It was an afternoon in the late spring of 1863 and John Sartoris sat in his shirt sleeves and smoking a cigar on the veranda
of the huge white house he had built, his stocking feet on the veranda rail and his fourteen year old son beside him and
an old negress sitting on the steps, shelling peas into a wooden bowl and crooning to herself. They sat quietly, lapped
by the soft minor interminability of the negress' voice, and the sun came level into the late blooming locust trees and into the
oaks where mockingbirds were wont to sing. Beyond the valley where <the railroad was to> he had dreamed his railroad
and which was filled now with evening and the [spaced?] sorrowing of doves, the hills were blue and calm and serene.
It was the boy who first saw the dust cloud coming along the valley road and spoke to his father, and John Sartoris
shaded his eyes with his hand and <watched it> gazed at it and the slung muskets and accoutrements glinting in its
dun heart, and watched the body of horse pause at his gate and split into the parties, one of which went on down
the road at a hard gallop while the other turned in and cantered up the drive toward him.
"Bayard," he said, "run and saddle Jupiter and take him down to Joby's <house> cabin and keep out of
sight. <until I> Louvinia, get my boots and pistols and wait for me at the back door. Hurry, now." The boy was
already gone, and the negress dropped the bowl and scuffled into the house and the supper which the Yankees
were to cook for him but which he was not to eat, rolled in moist <green pellets> pale pellets down steps.
When the blue cavalry rode up to the house they saw only a bootless man sitting on the veranda, who <stared> looked
at them in quiet bucolic stupidity.
"Hell," the officer, a lieutenant, staring at him, said, "That aint him."
"This aint the right place, anyway," the non-commissioned officer beside him said.
"Yes, it is," the officer contradicted. "First big house on the right, they said. But I dont see that 'ere horse.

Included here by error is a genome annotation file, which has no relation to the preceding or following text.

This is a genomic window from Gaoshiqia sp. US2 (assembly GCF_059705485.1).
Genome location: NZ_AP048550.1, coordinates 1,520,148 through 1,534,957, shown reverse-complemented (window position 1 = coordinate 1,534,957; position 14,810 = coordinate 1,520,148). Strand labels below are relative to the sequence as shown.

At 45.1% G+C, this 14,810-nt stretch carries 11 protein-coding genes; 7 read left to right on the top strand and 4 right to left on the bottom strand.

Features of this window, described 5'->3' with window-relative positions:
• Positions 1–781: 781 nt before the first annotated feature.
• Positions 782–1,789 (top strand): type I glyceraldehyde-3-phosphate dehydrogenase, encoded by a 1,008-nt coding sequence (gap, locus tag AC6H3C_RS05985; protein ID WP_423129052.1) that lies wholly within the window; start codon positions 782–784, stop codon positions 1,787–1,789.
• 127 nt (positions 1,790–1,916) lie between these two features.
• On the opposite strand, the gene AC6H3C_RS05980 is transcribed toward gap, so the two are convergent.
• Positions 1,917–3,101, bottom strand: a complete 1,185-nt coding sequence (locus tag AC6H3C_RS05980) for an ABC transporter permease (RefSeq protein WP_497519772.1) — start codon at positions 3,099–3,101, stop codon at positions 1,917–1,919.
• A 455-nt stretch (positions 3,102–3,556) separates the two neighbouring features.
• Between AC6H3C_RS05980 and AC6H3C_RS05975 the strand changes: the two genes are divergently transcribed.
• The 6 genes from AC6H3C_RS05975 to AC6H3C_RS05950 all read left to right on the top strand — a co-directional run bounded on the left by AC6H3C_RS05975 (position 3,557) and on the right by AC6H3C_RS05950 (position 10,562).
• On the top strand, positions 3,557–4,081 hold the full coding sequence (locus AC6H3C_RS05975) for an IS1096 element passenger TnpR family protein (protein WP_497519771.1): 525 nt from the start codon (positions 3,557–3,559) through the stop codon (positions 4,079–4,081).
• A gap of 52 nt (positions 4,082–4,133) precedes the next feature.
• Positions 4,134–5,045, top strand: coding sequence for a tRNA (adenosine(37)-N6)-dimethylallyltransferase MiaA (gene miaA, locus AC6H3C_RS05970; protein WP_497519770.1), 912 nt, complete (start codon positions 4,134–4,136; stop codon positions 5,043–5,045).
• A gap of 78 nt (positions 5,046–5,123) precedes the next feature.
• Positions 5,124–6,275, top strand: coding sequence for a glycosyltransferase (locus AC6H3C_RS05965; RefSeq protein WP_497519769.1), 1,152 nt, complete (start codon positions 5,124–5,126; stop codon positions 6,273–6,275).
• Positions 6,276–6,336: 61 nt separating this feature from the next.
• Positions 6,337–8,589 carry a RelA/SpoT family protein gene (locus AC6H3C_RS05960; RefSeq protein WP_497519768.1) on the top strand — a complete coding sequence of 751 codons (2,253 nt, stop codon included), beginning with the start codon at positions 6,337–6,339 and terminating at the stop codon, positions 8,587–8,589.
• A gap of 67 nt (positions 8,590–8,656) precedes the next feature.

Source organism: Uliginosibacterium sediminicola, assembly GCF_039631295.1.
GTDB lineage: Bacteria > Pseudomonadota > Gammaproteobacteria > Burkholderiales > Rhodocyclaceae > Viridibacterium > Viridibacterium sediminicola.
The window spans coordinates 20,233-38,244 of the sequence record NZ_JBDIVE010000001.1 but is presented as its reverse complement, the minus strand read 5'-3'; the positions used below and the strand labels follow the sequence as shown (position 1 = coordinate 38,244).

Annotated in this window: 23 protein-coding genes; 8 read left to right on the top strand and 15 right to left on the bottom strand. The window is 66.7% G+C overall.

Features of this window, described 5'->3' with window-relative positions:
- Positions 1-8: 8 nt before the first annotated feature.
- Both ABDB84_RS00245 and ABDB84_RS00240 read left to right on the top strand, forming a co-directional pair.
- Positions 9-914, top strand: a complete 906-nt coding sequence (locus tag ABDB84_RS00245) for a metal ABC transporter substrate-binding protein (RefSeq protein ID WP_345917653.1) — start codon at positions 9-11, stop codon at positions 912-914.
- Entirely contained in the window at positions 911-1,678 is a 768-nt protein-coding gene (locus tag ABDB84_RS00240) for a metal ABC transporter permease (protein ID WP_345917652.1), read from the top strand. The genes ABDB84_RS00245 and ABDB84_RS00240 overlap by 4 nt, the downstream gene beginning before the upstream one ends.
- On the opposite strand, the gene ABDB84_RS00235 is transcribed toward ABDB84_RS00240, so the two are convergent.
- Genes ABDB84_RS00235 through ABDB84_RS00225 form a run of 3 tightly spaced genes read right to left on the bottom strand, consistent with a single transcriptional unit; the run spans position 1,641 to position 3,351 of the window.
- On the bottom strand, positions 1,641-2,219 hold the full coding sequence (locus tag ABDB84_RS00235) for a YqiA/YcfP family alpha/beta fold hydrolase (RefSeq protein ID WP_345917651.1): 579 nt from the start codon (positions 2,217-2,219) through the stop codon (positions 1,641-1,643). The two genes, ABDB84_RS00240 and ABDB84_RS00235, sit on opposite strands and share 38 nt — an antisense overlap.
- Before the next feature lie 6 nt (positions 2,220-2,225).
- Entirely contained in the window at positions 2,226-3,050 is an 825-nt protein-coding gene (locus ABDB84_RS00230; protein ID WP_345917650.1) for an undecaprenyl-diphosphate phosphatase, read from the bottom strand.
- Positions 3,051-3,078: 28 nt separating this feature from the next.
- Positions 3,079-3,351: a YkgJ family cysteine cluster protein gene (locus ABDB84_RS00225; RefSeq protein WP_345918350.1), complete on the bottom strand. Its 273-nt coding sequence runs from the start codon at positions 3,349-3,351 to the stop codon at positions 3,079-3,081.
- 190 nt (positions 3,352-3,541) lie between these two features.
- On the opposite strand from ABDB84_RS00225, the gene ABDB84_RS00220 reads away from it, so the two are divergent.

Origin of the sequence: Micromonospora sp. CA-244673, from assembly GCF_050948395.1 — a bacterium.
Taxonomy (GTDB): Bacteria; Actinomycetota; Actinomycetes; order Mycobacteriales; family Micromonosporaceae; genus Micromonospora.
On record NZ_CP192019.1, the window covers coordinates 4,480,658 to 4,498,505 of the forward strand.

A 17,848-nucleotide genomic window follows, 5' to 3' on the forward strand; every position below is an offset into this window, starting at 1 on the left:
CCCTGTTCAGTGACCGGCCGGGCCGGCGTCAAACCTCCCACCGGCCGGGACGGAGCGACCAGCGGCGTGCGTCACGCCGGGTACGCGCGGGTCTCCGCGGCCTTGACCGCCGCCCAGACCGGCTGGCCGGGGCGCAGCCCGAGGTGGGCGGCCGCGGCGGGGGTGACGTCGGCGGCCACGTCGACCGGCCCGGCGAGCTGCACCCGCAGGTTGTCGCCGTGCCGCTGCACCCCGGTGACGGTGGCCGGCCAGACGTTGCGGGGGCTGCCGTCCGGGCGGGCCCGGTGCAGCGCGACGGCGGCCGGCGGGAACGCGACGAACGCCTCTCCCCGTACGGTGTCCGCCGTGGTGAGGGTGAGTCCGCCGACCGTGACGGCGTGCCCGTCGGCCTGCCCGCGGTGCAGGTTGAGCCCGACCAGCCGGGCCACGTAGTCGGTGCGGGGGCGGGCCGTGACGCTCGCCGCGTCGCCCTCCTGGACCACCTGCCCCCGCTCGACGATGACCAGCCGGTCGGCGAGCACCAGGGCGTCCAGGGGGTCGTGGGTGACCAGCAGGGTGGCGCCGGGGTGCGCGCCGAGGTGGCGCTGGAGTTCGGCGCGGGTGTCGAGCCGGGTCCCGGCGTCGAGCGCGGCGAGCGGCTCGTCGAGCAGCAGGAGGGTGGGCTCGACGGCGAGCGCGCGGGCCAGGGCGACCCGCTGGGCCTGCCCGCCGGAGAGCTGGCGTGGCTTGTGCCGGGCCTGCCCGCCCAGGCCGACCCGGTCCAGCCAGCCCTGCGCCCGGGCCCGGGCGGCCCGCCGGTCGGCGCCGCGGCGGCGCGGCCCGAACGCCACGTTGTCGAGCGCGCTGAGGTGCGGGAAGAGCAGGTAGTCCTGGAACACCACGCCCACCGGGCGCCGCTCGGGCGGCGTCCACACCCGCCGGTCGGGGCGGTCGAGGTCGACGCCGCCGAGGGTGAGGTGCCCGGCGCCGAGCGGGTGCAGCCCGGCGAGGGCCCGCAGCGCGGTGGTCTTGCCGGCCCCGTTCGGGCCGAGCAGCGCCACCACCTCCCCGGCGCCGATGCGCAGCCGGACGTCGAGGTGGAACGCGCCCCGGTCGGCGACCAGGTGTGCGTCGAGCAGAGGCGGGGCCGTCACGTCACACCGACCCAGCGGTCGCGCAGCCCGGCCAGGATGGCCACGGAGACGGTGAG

Here — " he turned to a trooper " — go around to the back and see if you see anything of that <cream-
colored stallion> silver stallion." The trooper departed, jingling, and the officer faced John Sartoris again. "Say, Johnny, where does the rebel, John Sartoris, live?"
"Lives down yon' a ways," John Sartoris replied, pointing down the valley. "'Bout two mile. But ef
y'all are huntin' him, I reckon you done missed him. He's away a-fightin' the Yankees again."
"Not this time," the officer snapped. "But I guess he'd better wish he was off somewheres. But [we got?] — "
the sergeant hushed him and they whispered together for a time. John Sartoris sat with his slouching feet on the
veranda rail and stared at them with quiet provincial curiosity. The lieutenant raised his voice again. "Naw,
'taint no use in taking him. Jest a waste of time, long's we got Sartoris himself surrounded." The sergeant
whispered again: John Sartoris distinguished the word lying.
"Well, it'll be a sorry day for him if he is," the officer said roughly. He looked at John Sartoris again. "Here,
Johnny, you come along and show us where Sartoris lives."
John Sartoris rose obediently but without haste: the horsemen saw that he had a pronounced limp. "Lemme git
my shoes on," he said. "Hit's a right smart ways to walk.["]
"All right," the officer said. "Hurry, now."
John Sartoris limped into the house, where his lameness vanished immediately, and he ran swiftly and silently down the
broad high hall and to the back door where the negress' eyes rolled whitely in the dusk, <and caught his boots and
pistols and coat <<(in which>> from her and crouched for a moment at the door, peering out.> "Dey's some cole
pone bread in de pocket," she whispered and he took his coat, boots and pistols from her and crouched for a moment
at the door, peering out. The back yard, the fallow flower garden and the barn lot slept beneath the grave
serenity of the evening. From the front of the house a horse stamped where they waited for him, but the trooper
who had been sent to look for the stallion was not in sight. "He in de barn," the negress whispered again.
She was trembling. "Lawd, Marse John, what us gwine do?"